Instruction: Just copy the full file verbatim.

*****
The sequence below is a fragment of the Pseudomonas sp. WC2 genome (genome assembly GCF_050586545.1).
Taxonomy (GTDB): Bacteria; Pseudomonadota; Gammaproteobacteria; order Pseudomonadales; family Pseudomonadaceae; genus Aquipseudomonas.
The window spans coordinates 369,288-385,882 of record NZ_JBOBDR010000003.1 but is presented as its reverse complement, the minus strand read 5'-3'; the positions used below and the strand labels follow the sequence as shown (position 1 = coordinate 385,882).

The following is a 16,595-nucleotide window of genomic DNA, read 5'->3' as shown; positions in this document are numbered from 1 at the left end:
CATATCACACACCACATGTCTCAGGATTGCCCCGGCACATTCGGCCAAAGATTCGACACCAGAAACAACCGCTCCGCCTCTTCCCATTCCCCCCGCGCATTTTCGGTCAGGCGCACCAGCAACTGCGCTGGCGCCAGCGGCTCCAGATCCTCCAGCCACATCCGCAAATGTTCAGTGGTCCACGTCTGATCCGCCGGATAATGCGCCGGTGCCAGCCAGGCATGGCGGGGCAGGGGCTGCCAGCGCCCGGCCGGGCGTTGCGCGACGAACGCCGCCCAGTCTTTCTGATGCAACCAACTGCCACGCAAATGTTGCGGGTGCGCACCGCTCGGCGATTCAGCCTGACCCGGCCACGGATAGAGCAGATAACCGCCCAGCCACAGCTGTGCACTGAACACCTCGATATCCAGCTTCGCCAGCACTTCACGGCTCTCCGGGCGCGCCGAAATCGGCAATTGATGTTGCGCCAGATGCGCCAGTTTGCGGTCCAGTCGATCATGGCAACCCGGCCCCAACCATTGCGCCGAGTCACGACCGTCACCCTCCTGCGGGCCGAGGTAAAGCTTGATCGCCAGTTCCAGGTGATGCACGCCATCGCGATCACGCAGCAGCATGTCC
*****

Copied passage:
The sequence below is a fragment of the Pseudomonas sp. WC2 genome (genome assembly GCF_050586545.1).
Taxonomy (GTDB): Bacteria; Pseudomonadota; Gammaproteobacteria; order Pseudomonadales; family Pseudomonadaceae; genus Aquipseudomonas.
The window spans coordinates 369,288-385,882 of record NZ_JBOBDR010000003.1 but is presented as its reverse complement, the minus strand read 5'-3'; the positions used below and the strand labels follow the sequence as shown (position 1 = coordinate 385,882).

The following is a 16,595-nucleotide window of genomic DNA, read 5'->3' as shown; positions in this document are numbered from 1 at the left end:
CATATCACACACCACATGTCTCAGGATTGCCCCGGCACATTCGGCCAAAGATTCGACACCAGAAACAACCGCTCCGCCTCTTCCCATTCCCCCCGCGCATTTTCGGTCAGGCGCACCAGCAACTGCGCTGGCGCCAGCGGCTCCAGATCCTCCAGCCACATCCGCAAATGTTCAGTGGTCCACGTCTGATCCGCCGGATAATGCGCCGGTGCCAGCCAGGCATGGCGGGGCAGGGGCTGCCAGCGCCCGGCCGGGCGTTGCGCGACGAACGCCGCCCAGTCTTTCTGATGCAACCAACTGCCACGCAAATGTTGCGGGTGCGCACCGCTCGGCGATTCAGCCTGACCCGGCCACGGATAGAGCAGATAACCGCCCAGCCACAGCTGTGCACTGAACACCTCGATATCCAGCTTCGCCAGCACTTCACGGCTCTCCGGGCGCGCCGAAATCGGCAATTGATGTTGCGCCAGATGCGCCAGTTTGCGGTCCAGTCGATCATGGCAACCCGGCCCCAACCATTGCGCCGAGTCACGACCGTCACCCTCCTGCGGGCCGAGGTAAAGCTTGATCGCCAGTTCCAGGTGATGCACGCCATCGCGATCACGCAGCAGCATGTCC